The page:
Days of Change

Crap Hits the Floor | July 23, 2015

The GOP leadership has some opinions about what makes a good presidential candidate and what loses and wins elections. Those opinions usually run contrary to the ones held by conservatives. Both groups know why Romney lost. The GOP thinks it because he was caught saying that 47% thing. Conservatives know it was because Romney tried to run to the middle, alienating the Republican base and not energizing any disgruntled Obama voters from 2008.

The perfect GOP candidate is probably Jeb Bush, ideally with Marco Rubio as a running mate. They’ll be pro-Mexican, pro immigration, anti-tax, strong on defense and as middle-of-the-road on everything else. There’s also a place for men like Scott Walker and Ted Cruz. They have no room for Donald Trump.

I won’t be voting for Trump and I don’t particularly like the way he does things. I also know that the last thing you want to do is try to muscle him out. He had to go against unions, some country club Republicans won’t scare him. Now, stories are coming out that Republican donors want to rig the first debate. Since any poll puts Trump in the top 3 at least, there could very well be a debate with Trump, Walker, Jeb Bush and Rubio, with others up in the air. This apparently isn’t good enough and those donors want Walker, Jeb and Marco to boycott a debate with Trump.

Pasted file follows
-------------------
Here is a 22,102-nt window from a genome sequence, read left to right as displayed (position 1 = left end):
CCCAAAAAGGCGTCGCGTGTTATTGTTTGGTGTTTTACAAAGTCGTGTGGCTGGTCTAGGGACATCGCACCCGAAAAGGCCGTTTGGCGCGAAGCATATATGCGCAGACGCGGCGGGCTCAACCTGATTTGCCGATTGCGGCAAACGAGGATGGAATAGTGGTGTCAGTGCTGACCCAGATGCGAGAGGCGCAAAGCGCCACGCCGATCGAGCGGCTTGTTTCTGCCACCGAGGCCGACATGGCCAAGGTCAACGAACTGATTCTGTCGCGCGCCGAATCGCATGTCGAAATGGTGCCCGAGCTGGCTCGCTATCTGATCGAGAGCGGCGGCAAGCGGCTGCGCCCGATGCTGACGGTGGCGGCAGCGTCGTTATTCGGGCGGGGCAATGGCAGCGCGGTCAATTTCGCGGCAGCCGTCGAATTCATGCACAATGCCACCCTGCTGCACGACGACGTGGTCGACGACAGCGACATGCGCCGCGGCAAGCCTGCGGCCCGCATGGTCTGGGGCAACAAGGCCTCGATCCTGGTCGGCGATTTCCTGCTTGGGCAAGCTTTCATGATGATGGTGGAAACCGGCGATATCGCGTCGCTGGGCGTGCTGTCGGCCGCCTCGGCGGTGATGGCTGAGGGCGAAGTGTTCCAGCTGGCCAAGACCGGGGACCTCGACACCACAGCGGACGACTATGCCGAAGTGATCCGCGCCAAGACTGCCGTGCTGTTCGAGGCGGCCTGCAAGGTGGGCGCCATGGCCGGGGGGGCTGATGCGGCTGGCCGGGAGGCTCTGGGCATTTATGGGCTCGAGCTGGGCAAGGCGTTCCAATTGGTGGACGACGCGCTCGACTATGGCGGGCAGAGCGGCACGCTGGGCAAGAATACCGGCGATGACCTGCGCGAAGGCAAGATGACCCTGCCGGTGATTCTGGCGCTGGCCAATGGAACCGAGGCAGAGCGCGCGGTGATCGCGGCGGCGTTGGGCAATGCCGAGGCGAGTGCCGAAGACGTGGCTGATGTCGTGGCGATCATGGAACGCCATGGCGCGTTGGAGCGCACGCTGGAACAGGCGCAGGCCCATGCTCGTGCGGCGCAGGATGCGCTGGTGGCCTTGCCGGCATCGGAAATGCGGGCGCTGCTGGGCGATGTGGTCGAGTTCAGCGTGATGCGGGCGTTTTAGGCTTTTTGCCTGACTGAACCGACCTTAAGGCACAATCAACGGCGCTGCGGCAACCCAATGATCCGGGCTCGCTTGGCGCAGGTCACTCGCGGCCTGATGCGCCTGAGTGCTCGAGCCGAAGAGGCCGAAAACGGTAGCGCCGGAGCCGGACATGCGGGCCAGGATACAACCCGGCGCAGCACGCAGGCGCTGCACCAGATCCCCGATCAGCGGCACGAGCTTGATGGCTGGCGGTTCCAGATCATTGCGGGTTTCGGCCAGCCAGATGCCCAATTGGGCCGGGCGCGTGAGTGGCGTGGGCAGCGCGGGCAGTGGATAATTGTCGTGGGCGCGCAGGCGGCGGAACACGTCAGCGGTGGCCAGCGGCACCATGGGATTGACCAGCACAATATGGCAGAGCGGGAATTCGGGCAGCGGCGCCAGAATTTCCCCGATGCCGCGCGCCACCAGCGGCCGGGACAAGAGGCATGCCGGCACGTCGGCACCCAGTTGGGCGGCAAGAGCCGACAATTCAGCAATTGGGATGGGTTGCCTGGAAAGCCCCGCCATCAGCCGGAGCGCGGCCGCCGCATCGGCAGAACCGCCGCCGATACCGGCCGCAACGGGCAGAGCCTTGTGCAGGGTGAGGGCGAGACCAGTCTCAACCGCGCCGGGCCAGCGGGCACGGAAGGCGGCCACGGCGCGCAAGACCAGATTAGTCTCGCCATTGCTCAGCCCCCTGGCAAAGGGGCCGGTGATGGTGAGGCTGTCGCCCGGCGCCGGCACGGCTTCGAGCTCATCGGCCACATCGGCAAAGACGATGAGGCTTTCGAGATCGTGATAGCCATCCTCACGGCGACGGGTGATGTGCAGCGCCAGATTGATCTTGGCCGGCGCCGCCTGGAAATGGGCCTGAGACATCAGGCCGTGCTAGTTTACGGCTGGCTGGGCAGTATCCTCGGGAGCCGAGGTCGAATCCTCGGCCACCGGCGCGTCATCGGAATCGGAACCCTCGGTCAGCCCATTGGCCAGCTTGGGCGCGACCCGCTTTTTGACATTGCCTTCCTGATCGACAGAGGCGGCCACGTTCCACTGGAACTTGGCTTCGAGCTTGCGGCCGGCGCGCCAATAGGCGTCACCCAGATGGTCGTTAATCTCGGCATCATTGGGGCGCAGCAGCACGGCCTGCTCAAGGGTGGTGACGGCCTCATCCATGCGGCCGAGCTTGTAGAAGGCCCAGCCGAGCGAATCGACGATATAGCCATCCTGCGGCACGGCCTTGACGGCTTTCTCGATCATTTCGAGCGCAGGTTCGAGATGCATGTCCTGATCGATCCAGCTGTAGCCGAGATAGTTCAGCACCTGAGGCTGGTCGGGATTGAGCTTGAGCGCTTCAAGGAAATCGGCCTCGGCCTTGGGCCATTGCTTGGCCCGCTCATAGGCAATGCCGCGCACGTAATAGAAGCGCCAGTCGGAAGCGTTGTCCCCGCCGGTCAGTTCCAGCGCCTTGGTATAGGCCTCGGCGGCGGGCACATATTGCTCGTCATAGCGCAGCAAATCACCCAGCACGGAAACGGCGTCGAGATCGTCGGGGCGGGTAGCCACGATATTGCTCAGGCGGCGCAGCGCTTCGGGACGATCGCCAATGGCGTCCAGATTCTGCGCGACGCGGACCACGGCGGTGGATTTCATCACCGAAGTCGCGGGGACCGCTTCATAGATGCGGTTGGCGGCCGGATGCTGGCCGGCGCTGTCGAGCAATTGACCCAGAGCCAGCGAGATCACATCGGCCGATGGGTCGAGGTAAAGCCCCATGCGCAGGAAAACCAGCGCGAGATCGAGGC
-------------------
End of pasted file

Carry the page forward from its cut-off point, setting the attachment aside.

Of course, such an action smacks of fear and disrespect for the whole idea of popular voting for candidates. It also shows a GOP misreading of the 2012 primaries. Winners shifted constantly and it seemed like every time one candidate caught fire, they would burn out. Does that mean there were too many candidates? I think it’s because the primary voting base differs dramatically from the target candidate the GOP wants to run. In 2000, no one thought George W. Bush would win the primaries, including Bush himself. However, Bush ran on conservative principles and beliefs, eventually overcoming a “maverick” who kept trying to avoid Senate battles.

Maybe the GOP should consider a direct nomination process, where they choose their candidate in a smoke-filled back room and try to get America to vote for him. It would save a lot of time and money. Plus, it would avoid the messy process of debates and primaries. Then again, they could just let people vote for someone they want to see elected.


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1 Comment

  1. Then again, they could just let people vote for someone they want to see elected.

    I love an ironic-twist ending.

    Bush and Rubio? Surely we can and mus do better than that.

    What the GOP old boyz don’ want is rump as king-maker.

    Comment by Mary — July 23, 2015 @ 11:14 pm

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